The Brewers Association this week announced that it would no longer allow large brewing companies and brewery groups to purchase featured sponsorships at the Great American Beer Fest, held annually in Denver, Colorado.
The move is aimed at squeezing out global beer giants like Anheuser-Busch InBev and giving smaller players a chance for greater visibility at the country’s largest beer festival.
Under the new rule, brands such as Goose Island, Blue Moon, Ballast Point, Lagunitas and other non-BA-defined craft entities are barred from purchasing pricey sponsorships that include expanded booth space, prominent floor placement, branded signage throughout the venue and other perks that regular exhibitors do not get.
“Effective immediately and in support of the BA’s mission and purpose, only breweries that meet the BA craft brewer definition are eligible to be a Featured Brewery sponsor at GABF,” Tom McCrory, a business development manager with the trade organization, wrote in an email to a past sponsor.
The BA defines a craft brewer as being small (less than 6 million barrels), independent (less than 25 percent owned or controlled by an alcoholic industry member that is not themselves a craft brewer) and traditional (a majority of beer volume is made using traditional or innovative brewing ingredients; FMBs are not considered beers).
Brewers Association event director Nancy Johnson told Brewbound that the BA’s board of directors were “unanimously in favor of this change.”
“With the growth of the industry, we continue to see more demand for featured brewery sponsorships and we have limited inventory,” Johnson wrote. “Additionally and more importantly, the purpose of the Brewers Association is to promote and protect craft brewers. The GABF serves as a wonderful platform to promote all BA brewery members. Limiting brewery sponsorship to members that meet the BA definition of craft brewer allows us to better serve our independent members and focus on our purpose.”
Although the BA will no longer offer sponsorships to breweries that fall outside of its definition of what it means to be a “craft brewer,” those outfits will still be allowed to apply to pour at the festival and will be eligible to submit beers for judging, Johnson wrote.
However, McCrory wrote in his email that if the number of exhibitor requests exceeds the amount of available booths, the BA will allocate space via a lottery.
Pricing for “Featured Craft Brewery” sponsorships is determined by the amount of taxable barrels that a brewery produced the previous year.
One of the now-excluded breweries paid in excess of $21,000 last year for a sponsorship that included two end caps and about a hundred tickets and brewers badges.
Last year, the BA accepted sponsorships from eight companies that fall outside of its craft brewer definition. Those breweries included 10 Barrel Brewing Co. and Breckenridge Brewery, both owned by Anheuser-Busch InBev; Ballast Point (Constellation Brands); Blue Moon and Jacob Leinenkugel Brewing Co., both part of the MillerCoors portfolio; Lagunitas, which is now 100 percent owned by Heineken; Pabst Brewing Co.; and North American Breweries’ Magic Hat.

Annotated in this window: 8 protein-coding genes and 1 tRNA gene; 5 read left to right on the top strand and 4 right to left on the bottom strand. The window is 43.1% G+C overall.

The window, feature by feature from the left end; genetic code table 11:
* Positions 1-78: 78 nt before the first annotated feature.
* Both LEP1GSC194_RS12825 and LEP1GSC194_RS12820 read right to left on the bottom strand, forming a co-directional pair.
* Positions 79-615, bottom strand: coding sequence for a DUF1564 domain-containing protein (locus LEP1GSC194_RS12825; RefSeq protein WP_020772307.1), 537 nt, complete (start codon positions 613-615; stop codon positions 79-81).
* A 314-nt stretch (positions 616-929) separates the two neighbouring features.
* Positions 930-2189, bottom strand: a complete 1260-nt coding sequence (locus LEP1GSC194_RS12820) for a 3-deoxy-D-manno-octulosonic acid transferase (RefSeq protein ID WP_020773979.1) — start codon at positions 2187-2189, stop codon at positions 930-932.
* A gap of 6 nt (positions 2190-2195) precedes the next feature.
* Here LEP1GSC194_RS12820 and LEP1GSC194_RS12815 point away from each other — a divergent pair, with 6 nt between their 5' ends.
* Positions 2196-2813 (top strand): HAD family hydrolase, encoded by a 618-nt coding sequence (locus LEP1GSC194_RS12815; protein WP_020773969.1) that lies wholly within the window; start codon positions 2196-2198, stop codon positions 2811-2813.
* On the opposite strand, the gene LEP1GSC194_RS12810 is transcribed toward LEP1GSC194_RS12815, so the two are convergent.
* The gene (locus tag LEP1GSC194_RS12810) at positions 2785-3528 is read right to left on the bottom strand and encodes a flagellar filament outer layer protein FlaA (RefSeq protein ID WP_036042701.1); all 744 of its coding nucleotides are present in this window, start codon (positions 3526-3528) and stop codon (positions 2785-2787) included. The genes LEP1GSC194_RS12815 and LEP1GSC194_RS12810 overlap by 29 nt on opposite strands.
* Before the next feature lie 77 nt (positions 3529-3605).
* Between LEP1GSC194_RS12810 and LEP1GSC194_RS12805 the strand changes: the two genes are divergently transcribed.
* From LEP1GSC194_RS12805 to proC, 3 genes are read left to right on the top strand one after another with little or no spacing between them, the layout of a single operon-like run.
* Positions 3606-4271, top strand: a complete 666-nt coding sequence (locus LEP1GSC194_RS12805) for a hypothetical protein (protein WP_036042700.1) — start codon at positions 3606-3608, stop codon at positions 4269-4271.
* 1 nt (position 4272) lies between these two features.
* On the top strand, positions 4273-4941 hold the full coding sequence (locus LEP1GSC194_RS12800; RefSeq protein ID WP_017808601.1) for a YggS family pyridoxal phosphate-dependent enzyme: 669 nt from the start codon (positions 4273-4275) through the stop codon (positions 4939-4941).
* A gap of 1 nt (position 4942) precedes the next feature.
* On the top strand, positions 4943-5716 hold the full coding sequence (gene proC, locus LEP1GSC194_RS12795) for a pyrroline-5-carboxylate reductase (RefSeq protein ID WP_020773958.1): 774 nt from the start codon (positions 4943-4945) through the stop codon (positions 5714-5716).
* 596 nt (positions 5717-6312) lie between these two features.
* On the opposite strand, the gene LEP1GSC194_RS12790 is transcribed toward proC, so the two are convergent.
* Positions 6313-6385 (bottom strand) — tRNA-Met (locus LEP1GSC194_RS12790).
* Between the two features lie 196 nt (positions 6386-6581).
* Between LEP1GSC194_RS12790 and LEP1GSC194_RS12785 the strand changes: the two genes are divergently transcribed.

“We’re obviously disappointed we are unable to return to GABF as a brewery sponsor,” Ballast Point vice president of marketing Hilary Cocalis told Brewbound in an email. “It has been a fantastic event for us over the years and our fans have looked forward to seeing us there at our endcap booth. It’s a great way for us to highlight the R&D beer recipes we release that don’t normally get wider distribution outside of our tasting rooms. We are still supporters of the BA, including as a brewery sponsor at Home Brew Con next week and as advertisers in Zymurgy, their home brewing magazine.”
MillerCoors beer culture and community manager Lisa Zimmer wrote Tuesday on Twitter of the policy change: “Aaaaand, just got a note from the BA we can no longer be featured brewery sponsors,” she wrote. “I guess ‘first right of refusal’ to the 2 endcaps we’ve had for years ($$) found a breaking point.”
Sponsorships weren’t the only changes the BA made to this year’s GABF event.
In a move to better align the awards criteria of a beer judging competition that coincides with the annual festival, the Brewers Association has renamed its “Large Brewing Company of the Year” category, which featured breweries making in excess of 6 million barrels annually, to “Brewery Group of the Year.”
Now, large brewers that produced 6 million barrels or more in the previous year, and operations that are “more than 50 percent owned by a ‘controlled group’ of brewers with a combined global production of more than 6 million barrels annually” must participate in the “Brewery Group of the Year” category.
Companies competing in that category are allowed to submit up to 20 different beers for judging, and are awarded points based on the number of medals (gold medals are worth 6 points, silver medals are worth 5 points and bronze medals are worth 4 points) won throughout the competition. The total points awarded are then divided by the total number of group entries. The brewery or brewery group with the highest score at the end of the competition will be named “Brewery Group of the Year” in 2017.
These changes come after the BA mistakenly awarded Fat Head’s Brewery the “Mid-Size Brewing Company of the Year” honor in 2016. Hours after the awards ceremony had concluded, festival organizers discovered their mistake and informed Fat Head’s Brewery that it had been stripped of its trophy, and that San Diego’s Karl Strauss Brewing Company had won the award instead.
In explaining their error, BA officials said Karl Strauss had incorrectly submitted its entries into the “Mid-Size Brewpub” competition instead of the Mid-Size Brewing Company.
Following the snafu, the Brewers Association vowed to change the way that it processed GABF applications.